What do you do with your poppy after Remembrance Day? Do you throw it away? Or keep it for next year? Perhaps you have a very particular place for it? It’s something we don’t usually think about.
So I want to ask a question – what will we do with our ‘remembering’ after Remembrance Day? Today there are many acts of remembrance, and on Sunday, there will be more. What happens on Monday, and the next day and the next? Will we put our remembering away until next year?
For some of us here that isn’t what will happen because, for some of us, the remembering is more personal because with it is to do with remembering our family and friends who have died.
How we remember and what we do with our remembering, matters. What we do on Monday matters because if we just put our remembering, along with our poppies to one side, then we have not remembered rightly this weekend. Remembering rightly is about how we live in the light of those facts. Especially today, as a community and as a nation.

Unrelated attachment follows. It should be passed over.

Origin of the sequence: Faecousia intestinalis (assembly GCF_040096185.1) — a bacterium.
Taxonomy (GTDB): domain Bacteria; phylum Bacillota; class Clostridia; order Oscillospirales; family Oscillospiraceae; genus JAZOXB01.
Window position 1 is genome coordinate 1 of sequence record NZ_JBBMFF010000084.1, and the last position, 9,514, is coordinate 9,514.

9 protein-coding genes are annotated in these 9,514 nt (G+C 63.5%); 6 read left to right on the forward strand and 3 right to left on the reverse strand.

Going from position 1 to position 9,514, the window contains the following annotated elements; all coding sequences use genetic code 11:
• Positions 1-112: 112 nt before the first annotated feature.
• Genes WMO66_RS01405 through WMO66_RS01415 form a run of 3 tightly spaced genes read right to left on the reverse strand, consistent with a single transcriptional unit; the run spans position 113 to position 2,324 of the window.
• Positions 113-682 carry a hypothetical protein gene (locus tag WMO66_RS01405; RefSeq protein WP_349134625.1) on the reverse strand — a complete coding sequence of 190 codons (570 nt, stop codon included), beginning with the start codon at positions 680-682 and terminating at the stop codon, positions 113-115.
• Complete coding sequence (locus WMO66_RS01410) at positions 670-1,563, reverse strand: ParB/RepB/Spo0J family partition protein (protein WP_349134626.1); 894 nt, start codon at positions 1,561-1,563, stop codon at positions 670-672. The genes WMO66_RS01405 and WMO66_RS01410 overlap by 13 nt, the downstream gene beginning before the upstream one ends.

In the Old Testament, the people of God, the Israelites, were forever being called by God to remember – to remember who they were, where they had come from – and it was usually at times in their life when things were going wrong. That call to remember wasn’t just about reminding themselves how they had got into their current situation, it was also a promise of a future that would be different.
God’s ultimate promise for us is that He will dwell with us, there will be no more mourning, no more crying, no more pain – we will get out of our cycles of violence and war because all of that has been gathering up in Christ who has shown us a different way. That future starts with us, now, because there is no going back, only moving forward. Taking our remembering and our honouring with us, and living in the light of it, not putting it to one side.
So how will we remember honourably? In the light of our remembering today and on Sunday, how will we choose to live on Monday and every day after that? Perhaps you will put your poppy in a particular place from where it’ll continue to nudge you in your remembering. Let it also be a symbol of the vision God calls us to take up in our future – individually, as a community, as a nation – that, by our living, We Will Remember Them.
Written by Chelsea Flood of Ampfield School for their Service of Remembrance.